QuoteA garden...with a human purpose that imitates wilderness but lacks its substance
. That's just willfully absurd.
No. I'm not saying that's what they believed. They were also primitives (the authors of the Bible included). I am saying that they didn't understand what the garden really was. They idealized it in the way you describe the Chinese also idealizing it. I was agreeing with you on that point (that the primitives idealized "gardens"). My point was that their ideals almost certainly did not match reality. I gave you my personal beliefs to contrast with those you describe as being the beliefs of ancient people who did not have the perspective of modern science.

Quote from: TheBadger on September 22, 2014, 07:15:48 pmAnd what is the "substance" of the wilderness? What separates a garden from the wilderness? DEATH! In all of human history as represented by Art, the wilderness is death. And in fact, *All* of practical human history has been the effort to escape the wilderness. In all of human history nothing kills people more then nature, not war, not politics not religion. But you don't understand the connection between the garden and hope/faith/world-religions? You don't even have to study to see, just look. This is entirely the point of the Eden story.
You are correct in that almost the whole of human history is that written by the primitives through their primitive (and often lack of) understanding. Much of the reality that science is uncovering in modern times they didn't understand like we do today. They thought of everything in terms of meeting their own animal needs and desires. They didn't have the mind of God because their thoughts were clouded by human need (and human frailty as you have pointed out so well). So, as you describe, few even understood what "wilderness" is. Wilderness does not have to be watered. It does not have to be pruned or maintained by human effort. It grew and evolved on its own without human intervention. That is the "substance" that gardens lack. Beauty gardens are just fa├žades to please humans. They have no real life of their own. Their "life" is in the minds of the people who enjoy them. Lacking human observation and other "uses", they have no purpose. But wilderness does have purpose even in the absence of humanity. Did you really miss those parts of the Bible where it says that the masses of humanity don't understand reality because they don't have the mind of God? That's one of the Bible's most important lessons.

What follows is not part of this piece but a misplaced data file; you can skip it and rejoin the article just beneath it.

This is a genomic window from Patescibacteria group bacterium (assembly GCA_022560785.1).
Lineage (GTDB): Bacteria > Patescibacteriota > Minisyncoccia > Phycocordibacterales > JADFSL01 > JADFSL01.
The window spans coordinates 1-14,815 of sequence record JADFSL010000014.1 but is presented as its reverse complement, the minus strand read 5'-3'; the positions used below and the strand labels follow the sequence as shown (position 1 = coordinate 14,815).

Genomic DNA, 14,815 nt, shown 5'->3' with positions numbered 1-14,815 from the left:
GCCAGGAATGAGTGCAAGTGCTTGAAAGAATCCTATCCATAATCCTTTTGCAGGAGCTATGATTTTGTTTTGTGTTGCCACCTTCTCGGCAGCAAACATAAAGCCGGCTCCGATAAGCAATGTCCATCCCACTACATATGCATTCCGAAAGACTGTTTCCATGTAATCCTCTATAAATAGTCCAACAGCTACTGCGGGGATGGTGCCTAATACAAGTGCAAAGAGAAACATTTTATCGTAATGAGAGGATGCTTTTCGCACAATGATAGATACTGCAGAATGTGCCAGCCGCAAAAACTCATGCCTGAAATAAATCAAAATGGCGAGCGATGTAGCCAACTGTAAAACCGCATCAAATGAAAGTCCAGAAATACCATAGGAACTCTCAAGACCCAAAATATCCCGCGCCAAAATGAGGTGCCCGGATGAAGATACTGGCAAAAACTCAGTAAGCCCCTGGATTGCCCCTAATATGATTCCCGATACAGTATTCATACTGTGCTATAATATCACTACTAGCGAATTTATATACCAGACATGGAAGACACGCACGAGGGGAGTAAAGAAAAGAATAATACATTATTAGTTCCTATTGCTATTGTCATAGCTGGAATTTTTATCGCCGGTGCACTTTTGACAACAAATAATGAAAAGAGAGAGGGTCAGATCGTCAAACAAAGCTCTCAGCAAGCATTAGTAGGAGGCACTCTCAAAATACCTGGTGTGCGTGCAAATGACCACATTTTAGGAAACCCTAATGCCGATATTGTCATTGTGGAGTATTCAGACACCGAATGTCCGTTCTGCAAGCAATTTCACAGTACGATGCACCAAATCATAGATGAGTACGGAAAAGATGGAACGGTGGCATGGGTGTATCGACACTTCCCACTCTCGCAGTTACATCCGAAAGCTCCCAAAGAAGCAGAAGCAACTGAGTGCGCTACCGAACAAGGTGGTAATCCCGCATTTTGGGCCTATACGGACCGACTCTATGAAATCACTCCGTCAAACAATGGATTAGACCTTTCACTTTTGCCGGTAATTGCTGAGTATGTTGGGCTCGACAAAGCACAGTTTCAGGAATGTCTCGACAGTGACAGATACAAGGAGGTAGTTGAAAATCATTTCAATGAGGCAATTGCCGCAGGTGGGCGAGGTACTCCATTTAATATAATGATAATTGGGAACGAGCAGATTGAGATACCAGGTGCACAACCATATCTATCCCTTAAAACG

TheBadger

It has been eaten.

PabloMack

September 23, 2014, 07:55:38 am #21 Last Edit: September 24, 2014, 09:23:55 am by PabloMack
Quote from: TheBadger on September 22, 2014, 09:08:45 pmlol


If I had delivered my above narrative to one of the many dozens of scientists and engineers I know or have met, any one of them would have yawned and said to me "Tell me something I don't already know". I guess we all have a strong tendency to associate with people who think like we do, not only for company but to help reinforce the beliefs we have chosen. LOL indeed!

Badger, you didn't send Archonforest your picture for the Map Project. I'd like to see what you look like. :)